Hormonal correlates of the annual cycle of activity and body temperature in the South-American tegu lizard (Salvator merianae)

Lucas A. Zena, Danielle Dillon, Kathleen E. Hunt, Carlos A. Navas, C. Loren Buck, Kênia C. Bícego

Research output: Contribution to journalArticlepeer-review

19 Scopus citations


Life history transitions and hormones are known to interact and influence many aspects of animal physiology and behavior. The South-American tegu lizard (Salvator merianae) exhibits a profound seasonal shift in metabolism and body temperature, characterized by high daily activity during warmer months, including reproductive endothermy in spring, and metabolic suppression during hibernation in winter. This makes S. merianae an interesting subject for studies of interrelationships between endocrinology and seasonal changes in physiology/behavior. We investigated how plasma concentrations of hormones involved in regulation of energy metabolism (thyroid hormones T4 and T3; corticosterone) and reproduction (testosterone in males and estrogen/progesterone in females) correlate with activity and body temperature (Tb) across the annual cycle of captive held S. merianae in semi-natural conditions. In our initial model, thyroid hormones and corticosterone showed a positive relationship with activity and Tb with independent of sex: T3 positively correlated with activity and Tb, while T4 and corticosterone correlated positively with changes in Tb only. This suggests that thyroid hormones and glucocorticoids may be involved in metabolic transitions of annual cycle events. When accounting for sex-steroid hormones, our sex separated models showed a positive relationship between testosterone and Tb in males and progesterone and activity in females. Coupling seasonal endocrine measures with activity and Tb may expand our understanding of the relationship between animal's physiology and its environment. Manipulative experiments are required in order to unveil the directionality of influences existing among abiotic factors and the hormonal signaling of annual cyclicity in physiology/behavior.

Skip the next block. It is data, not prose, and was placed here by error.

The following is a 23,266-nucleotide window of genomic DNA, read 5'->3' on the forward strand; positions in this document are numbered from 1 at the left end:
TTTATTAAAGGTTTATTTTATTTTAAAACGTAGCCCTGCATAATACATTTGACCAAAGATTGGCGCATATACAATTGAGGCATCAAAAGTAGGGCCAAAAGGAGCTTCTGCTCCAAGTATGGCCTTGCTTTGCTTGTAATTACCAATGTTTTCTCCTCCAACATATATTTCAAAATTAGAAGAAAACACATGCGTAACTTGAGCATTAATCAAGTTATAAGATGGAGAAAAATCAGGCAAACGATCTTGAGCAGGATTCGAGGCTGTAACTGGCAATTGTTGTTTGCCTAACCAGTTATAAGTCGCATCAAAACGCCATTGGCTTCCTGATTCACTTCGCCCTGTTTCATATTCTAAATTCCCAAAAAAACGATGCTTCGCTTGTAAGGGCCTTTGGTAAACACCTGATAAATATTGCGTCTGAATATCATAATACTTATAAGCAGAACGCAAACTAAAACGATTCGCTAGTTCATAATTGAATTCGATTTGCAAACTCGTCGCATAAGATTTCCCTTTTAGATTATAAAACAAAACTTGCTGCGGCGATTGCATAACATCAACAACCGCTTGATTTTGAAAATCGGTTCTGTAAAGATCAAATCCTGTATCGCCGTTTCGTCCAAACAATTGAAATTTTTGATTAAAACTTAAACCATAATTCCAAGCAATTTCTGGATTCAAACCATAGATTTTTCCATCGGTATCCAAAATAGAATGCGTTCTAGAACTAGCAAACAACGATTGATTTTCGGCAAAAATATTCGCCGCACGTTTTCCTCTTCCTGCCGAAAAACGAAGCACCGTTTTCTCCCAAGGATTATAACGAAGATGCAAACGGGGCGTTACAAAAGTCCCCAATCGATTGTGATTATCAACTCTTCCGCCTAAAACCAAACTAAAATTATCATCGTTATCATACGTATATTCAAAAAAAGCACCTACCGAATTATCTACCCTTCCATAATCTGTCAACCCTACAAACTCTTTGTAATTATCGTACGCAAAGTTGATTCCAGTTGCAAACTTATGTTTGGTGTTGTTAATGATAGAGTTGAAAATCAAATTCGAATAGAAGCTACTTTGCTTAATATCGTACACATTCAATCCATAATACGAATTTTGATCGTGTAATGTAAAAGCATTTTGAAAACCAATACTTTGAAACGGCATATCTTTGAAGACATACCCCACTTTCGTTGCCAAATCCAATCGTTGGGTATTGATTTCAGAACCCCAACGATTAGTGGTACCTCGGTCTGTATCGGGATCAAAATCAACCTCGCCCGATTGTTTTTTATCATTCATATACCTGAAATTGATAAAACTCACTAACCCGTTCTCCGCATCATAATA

Original languageEnglish (US)
Article number113295
JournalGeneral and Comparative Endocrinology
StatePublished - Jan 1 2020


  • Activity
  • Body temperature
  • Corticosterone
  • Hibernation
  • Progesterone
  • Testosterone
  • Thyroid hormones

ASJC Scopus subject areas

  • Animal Science and Zoology
  • Endocrinology


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